Talk by Prof. Dr.-Ing. J. Teich
Multi-Core Computing with Timing, Reliability, and Security Guarantees
by Prof. Dr.-Ing. Jurgen Teich
Friedrich-Alexander-Universitat Erlangen-Nurnberg (FAU), Germany
at 14:00- on 2019 April 18th
Meeting room A/B on 2nd Floor, I-REF building, The University of Tokyo.
In this talk, we give an overview of novel techniques for systematically mapping applications to NoC-based (network-on-chip based) multi-core architectures (MPSoCs, multi-processor system-on-chips). Complex applications requiring heterogenous processing resources are often described by task graphs with data dependencies. Here, the nodes represent actors or tasks which are typically activated periodically based on the availability of data. One prominent domain of applications fitting this model is stream processing. Here, it is often important to guarantee either bandwidth or execution time requirements. But more recently, also security, energy and reliability aspects impose constraints on the mapping of the tasks as well as their communication to cores, respectively routes in the underlying NoC.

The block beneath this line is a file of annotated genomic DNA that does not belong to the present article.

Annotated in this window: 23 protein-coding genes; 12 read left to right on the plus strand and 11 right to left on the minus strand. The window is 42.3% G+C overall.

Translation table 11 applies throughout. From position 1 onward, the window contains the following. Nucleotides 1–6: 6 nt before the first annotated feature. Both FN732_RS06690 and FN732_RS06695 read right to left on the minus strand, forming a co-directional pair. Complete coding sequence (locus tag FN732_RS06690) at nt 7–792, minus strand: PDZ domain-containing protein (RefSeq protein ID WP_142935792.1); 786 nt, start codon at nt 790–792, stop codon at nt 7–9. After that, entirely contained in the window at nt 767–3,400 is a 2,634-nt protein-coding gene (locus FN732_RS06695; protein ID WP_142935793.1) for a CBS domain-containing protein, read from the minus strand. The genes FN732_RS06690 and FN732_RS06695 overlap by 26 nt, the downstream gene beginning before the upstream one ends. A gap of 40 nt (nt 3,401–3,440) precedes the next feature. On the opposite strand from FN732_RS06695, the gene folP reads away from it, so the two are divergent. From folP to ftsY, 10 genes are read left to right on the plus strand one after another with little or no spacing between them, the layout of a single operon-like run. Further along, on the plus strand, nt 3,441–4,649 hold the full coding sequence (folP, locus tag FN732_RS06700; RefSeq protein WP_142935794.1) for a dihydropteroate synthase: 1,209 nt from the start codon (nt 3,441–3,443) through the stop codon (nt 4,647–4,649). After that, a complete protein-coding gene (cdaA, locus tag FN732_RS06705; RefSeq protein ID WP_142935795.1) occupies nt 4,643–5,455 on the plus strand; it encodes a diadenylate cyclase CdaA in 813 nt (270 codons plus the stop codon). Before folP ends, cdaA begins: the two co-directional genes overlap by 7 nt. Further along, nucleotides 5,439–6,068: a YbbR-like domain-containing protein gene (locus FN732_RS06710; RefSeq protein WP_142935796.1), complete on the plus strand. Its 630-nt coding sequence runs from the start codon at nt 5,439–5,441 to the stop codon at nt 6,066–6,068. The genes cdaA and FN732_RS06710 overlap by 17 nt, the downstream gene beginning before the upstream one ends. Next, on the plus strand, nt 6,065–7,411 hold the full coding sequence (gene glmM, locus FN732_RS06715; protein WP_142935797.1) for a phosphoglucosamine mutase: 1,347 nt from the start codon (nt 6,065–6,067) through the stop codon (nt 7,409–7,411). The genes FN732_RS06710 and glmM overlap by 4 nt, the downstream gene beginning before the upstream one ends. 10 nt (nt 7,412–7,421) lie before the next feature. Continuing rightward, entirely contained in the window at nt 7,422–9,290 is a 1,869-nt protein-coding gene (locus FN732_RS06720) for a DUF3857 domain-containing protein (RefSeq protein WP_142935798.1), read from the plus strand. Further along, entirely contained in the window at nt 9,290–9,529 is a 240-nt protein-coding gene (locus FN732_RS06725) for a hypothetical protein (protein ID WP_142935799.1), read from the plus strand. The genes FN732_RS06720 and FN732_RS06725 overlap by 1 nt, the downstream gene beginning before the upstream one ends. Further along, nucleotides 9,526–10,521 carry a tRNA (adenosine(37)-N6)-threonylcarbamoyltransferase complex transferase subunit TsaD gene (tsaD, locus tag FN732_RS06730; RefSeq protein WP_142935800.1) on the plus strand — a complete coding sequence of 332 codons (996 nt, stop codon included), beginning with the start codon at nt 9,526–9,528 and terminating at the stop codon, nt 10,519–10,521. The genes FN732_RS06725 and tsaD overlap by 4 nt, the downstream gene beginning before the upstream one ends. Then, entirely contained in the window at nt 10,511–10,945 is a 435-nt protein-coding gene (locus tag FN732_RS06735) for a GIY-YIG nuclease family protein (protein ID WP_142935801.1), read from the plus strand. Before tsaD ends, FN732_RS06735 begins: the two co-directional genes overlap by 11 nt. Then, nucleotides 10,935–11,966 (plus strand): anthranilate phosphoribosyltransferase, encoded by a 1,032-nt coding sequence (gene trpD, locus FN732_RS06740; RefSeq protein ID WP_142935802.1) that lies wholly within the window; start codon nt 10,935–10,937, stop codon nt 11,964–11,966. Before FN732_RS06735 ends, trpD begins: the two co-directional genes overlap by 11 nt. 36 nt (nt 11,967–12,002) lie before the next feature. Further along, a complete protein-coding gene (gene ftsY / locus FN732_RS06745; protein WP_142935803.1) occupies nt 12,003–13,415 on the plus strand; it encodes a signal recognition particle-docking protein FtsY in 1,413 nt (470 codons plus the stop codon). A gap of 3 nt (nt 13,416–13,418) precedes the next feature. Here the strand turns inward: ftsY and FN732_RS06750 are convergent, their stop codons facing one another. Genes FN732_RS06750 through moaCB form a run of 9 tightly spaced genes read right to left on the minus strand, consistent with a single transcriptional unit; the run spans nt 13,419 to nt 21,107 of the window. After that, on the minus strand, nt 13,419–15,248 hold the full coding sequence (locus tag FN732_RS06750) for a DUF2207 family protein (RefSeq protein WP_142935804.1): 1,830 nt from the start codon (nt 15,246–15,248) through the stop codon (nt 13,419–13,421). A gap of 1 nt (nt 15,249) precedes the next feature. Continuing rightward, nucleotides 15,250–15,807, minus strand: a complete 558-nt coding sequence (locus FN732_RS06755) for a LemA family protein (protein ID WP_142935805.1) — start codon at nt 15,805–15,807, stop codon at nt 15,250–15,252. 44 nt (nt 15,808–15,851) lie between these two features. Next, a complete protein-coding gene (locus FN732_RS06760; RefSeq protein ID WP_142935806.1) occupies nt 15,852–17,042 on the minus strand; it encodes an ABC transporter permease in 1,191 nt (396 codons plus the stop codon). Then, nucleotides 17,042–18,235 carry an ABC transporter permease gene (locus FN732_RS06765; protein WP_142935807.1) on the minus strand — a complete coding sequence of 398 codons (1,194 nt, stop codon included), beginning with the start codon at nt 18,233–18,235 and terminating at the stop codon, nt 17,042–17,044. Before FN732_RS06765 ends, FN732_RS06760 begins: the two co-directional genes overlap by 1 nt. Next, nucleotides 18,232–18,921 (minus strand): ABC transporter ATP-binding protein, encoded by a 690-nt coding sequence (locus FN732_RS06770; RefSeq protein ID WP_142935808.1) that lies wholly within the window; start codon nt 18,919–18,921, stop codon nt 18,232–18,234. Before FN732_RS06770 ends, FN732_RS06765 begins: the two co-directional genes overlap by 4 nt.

In the context of mapping methodologies, we first present a class of algorithms that perform "Self-Embedding". The idea is here that a source node issues a request to find appropriate resources to embed its sucessor tasks, and so on. The next class of techniques introduced is called "Hybrid Application Mapping (HAM)". Here, a careful analysis and characterization of symmetric mappings by constellations of cores and routes is explored in a static (compile-time) phase called "Design Space Exploration (DSE)". At run-time, the operating system then only needs to search within such pre-analysed constellations for finding a concrete mapping that will satisfy the given non-functional constraints by construction. We present ideas of how timing constraints may be statically analysed in case of compositional MPSoC architectures such that deadlines or throughput requirements will be automatically met for streaming applications. Finally, we conclude with a discussion on resource constellations that may satisfy certain security requirements on an MPSoC.